NJBIA filed comments on the NJDEP’s proposed rule to designate 749 miles of stream as category one (C-1), the most protective stream category. If adopted, nearly one half of all streams in the State will have special protections making development or redevelopment near them difficult if not impossible.
The NJBIA was very critical of the manner in which this rule was developed and proposed. Only one stakeholder meeting was held, and it was held only two weeks before the rule was submitted for publication indicating that no meaningful public process was in place. As a result of the rushed process, essential information was not provided to the public during the comment period. The NJDEP did not publish interactive mapping so that the public could accurately determine the location of the stream segments being designated. Much of the supporting documentation also proved to be lacking or not available, putting into question the underlying scientific basis for the stream designations.
NJBIA also objected to the fact that the legally mandated economic, social, jobs, and housing impact statements did not fully recognize the impacts of this rule or sought to minimize these impacts. Without sufficient impact statements the public cannot fully understand how the rule proposal may impact them and the NJDEP cannot weigh the cost and benefits of its proposal.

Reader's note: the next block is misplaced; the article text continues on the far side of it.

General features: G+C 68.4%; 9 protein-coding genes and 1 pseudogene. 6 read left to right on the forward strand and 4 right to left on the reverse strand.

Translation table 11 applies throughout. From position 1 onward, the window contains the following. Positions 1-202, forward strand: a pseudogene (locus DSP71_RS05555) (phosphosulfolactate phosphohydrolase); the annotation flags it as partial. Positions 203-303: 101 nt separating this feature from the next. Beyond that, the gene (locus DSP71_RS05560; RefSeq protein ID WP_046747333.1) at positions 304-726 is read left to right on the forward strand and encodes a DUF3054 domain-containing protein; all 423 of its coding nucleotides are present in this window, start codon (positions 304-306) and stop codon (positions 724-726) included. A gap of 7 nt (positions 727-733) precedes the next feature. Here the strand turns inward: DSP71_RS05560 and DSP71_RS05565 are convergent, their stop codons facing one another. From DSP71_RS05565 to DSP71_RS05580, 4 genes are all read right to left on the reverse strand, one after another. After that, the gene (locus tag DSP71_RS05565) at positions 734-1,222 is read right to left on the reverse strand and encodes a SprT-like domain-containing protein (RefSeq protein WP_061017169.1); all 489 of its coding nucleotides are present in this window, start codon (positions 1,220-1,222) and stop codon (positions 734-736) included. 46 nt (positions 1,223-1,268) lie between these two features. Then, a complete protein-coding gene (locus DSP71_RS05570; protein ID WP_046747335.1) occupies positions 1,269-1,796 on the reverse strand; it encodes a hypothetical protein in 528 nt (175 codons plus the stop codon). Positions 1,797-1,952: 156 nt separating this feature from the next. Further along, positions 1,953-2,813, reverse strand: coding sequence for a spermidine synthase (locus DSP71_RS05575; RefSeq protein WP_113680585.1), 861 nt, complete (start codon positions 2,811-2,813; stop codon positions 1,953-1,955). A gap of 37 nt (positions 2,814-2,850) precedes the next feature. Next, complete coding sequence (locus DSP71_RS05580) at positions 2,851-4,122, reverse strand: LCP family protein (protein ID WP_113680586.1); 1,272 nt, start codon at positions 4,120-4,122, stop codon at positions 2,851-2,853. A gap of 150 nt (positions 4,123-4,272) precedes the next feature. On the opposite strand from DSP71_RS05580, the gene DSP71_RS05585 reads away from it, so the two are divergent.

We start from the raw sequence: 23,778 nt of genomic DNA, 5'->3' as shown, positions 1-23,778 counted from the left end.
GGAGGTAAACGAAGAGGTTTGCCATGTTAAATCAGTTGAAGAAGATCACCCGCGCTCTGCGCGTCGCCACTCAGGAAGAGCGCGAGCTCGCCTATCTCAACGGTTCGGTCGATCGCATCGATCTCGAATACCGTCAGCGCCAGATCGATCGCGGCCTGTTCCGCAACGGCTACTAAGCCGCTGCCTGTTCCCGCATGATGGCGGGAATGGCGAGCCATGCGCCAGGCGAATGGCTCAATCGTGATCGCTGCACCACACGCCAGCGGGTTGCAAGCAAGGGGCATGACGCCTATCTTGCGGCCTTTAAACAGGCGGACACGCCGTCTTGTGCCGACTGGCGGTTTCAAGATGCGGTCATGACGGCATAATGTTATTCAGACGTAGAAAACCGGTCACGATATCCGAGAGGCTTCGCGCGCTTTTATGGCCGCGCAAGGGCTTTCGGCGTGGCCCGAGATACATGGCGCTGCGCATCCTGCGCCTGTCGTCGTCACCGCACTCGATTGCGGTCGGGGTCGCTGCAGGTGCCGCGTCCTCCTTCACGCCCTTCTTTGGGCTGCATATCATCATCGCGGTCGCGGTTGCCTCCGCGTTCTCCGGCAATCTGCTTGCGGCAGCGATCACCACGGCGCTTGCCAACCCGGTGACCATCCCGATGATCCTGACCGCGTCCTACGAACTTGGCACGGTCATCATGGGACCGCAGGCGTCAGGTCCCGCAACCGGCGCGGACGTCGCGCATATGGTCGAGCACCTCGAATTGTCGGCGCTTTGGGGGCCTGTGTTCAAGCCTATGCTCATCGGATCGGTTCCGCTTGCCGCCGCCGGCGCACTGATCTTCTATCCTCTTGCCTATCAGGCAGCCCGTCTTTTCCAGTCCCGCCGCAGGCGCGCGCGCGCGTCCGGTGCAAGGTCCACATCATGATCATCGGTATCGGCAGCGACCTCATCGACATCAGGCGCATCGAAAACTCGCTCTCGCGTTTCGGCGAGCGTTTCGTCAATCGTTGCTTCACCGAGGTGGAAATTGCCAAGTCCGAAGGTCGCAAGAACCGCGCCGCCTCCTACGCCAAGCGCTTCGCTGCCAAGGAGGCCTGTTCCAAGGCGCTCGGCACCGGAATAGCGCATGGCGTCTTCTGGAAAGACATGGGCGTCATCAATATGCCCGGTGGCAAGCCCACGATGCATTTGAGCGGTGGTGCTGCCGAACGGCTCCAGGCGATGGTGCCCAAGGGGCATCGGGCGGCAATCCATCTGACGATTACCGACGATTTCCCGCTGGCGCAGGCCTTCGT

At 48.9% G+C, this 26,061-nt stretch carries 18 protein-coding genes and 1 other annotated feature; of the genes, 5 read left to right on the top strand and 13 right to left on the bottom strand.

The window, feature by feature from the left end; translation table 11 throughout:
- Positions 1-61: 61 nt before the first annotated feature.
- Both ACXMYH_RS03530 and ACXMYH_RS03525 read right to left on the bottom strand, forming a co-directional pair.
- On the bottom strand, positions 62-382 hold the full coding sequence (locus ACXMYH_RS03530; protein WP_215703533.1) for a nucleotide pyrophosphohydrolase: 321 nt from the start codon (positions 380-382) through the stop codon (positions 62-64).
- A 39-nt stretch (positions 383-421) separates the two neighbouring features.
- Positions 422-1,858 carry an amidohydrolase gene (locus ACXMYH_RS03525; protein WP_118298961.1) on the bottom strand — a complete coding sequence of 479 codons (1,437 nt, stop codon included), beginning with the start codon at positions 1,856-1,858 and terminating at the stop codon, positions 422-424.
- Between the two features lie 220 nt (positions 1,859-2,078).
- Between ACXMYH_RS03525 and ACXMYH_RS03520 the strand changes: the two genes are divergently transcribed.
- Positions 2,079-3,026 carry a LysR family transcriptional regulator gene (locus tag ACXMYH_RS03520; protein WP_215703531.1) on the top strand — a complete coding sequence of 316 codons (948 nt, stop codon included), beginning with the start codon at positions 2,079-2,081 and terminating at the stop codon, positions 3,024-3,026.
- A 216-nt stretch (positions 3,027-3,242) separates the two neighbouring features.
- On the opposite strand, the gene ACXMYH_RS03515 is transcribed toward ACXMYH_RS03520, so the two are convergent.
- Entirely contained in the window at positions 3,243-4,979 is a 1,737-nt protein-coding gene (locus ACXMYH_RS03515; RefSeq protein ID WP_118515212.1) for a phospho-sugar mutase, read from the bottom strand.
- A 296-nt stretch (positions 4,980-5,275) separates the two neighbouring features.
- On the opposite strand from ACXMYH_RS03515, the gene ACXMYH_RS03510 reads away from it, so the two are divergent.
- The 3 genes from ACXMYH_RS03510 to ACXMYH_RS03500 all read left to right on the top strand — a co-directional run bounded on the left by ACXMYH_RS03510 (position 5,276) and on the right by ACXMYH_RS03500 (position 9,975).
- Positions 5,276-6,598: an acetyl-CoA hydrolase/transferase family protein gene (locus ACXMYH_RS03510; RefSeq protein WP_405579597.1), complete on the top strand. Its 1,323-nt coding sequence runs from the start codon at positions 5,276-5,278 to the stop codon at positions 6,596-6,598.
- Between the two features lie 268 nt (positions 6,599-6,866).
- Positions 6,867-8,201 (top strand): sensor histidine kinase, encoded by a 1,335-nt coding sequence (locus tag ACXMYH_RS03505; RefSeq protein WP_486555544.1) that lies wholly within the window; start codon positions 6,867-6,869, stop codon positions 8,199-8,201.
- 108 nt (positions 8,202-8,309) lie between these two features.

Designating a stream as a C-1 can have significant impacts on development and redevelopment and on businesses seeking to expand. Streams with C-1 designations, as well as upstream tributaries, some many miles away, would be subject to 300-foot “no development” buffers on either side of the stream. Wastewater plants discharging into those streams, or anywhere upstream, may be prohibited from expanding. While the rule purports to be protective of unique, pristine waterbodies, many of the streams are actually in town centers or developed areas such as in the City of Camden and Vineland.
Due to these procedural failings and the significant impacts the rule could cause, we believe it suffers from constitutional and other legal infirmities. For these reasons the NJBIA urged the NJDEP to withdraw the proposal, engage in a meaningful stakeholder process, re-examine factual and scientific evidence, and re-propose the rule.
Please click here to read our comments.